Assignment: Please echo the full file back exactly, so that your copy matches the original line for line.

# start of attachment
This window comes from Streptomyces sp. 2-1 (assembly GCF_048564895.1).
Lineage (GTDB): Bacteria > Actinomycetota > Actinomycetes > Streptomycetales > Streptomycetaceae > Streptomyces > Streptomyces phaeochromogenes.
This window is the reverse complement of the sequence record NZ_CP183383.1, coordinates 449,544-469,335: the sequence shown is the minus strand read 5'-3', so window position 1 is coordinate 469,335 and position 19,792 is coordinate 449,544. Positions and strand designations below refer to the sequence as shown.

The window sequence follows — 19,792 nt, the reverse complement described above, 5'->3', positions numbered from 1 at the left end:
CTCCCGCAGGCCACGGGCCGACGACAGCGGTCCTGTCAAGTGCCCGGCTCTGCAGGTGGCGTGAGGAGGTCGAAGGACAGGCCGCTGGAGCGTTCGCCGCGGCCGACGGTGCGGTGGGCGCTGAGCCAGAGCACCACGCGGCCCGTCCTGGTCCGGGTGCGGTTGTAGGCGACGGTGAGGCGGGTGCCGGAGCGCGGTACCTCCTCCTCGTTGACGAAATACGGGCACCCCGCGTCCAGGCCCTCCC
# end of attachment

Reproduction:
This window comes from Streptomyces sp. 2-1 (assembly GCF_048564895.1).
Lineage (GTDB): Bacteria > Actinomycetota > Actinomycetes > Streptomycetales > Streptomycetaceae > Streptomyces > Streptomyces phaeochromogenes.
This window is the reverse complement of the sequence record NZ_CP183383.1, coordinates 449,544-469,335: the sequence shown is the minus strand read 5'-3', so window position 1 is coordinate 469,335 and position 19,792 is coordinate 449,544. Positions and strand designations below refer to the sequence as shown.

The window sequence follows — 19,792 nt, the reverse complement described above, 5'->3', positions numbered from 1 at the left end:
CTCCCGCAGGCCACGGGCCGACGACAGCGGTCCTGTCAAGTGCCCGGCTCTGCAGGTGGCGTGAGGAGGTCGAAGGACAGGCCGCTGGAGCGTTCGCCGCGGCCGACGGTGCGGTGGGCGCTGAGCCAGAGCACCACGCGGCCCGTCCTGGTCCGGGTGCGGTTGTAGGCGACGGTGAGGCGGGTGCCGGAGCGCGGTACCTCCTCCTCGTTGACGAAATACGGGCACCCCGCGTCCAGGCCCTCCC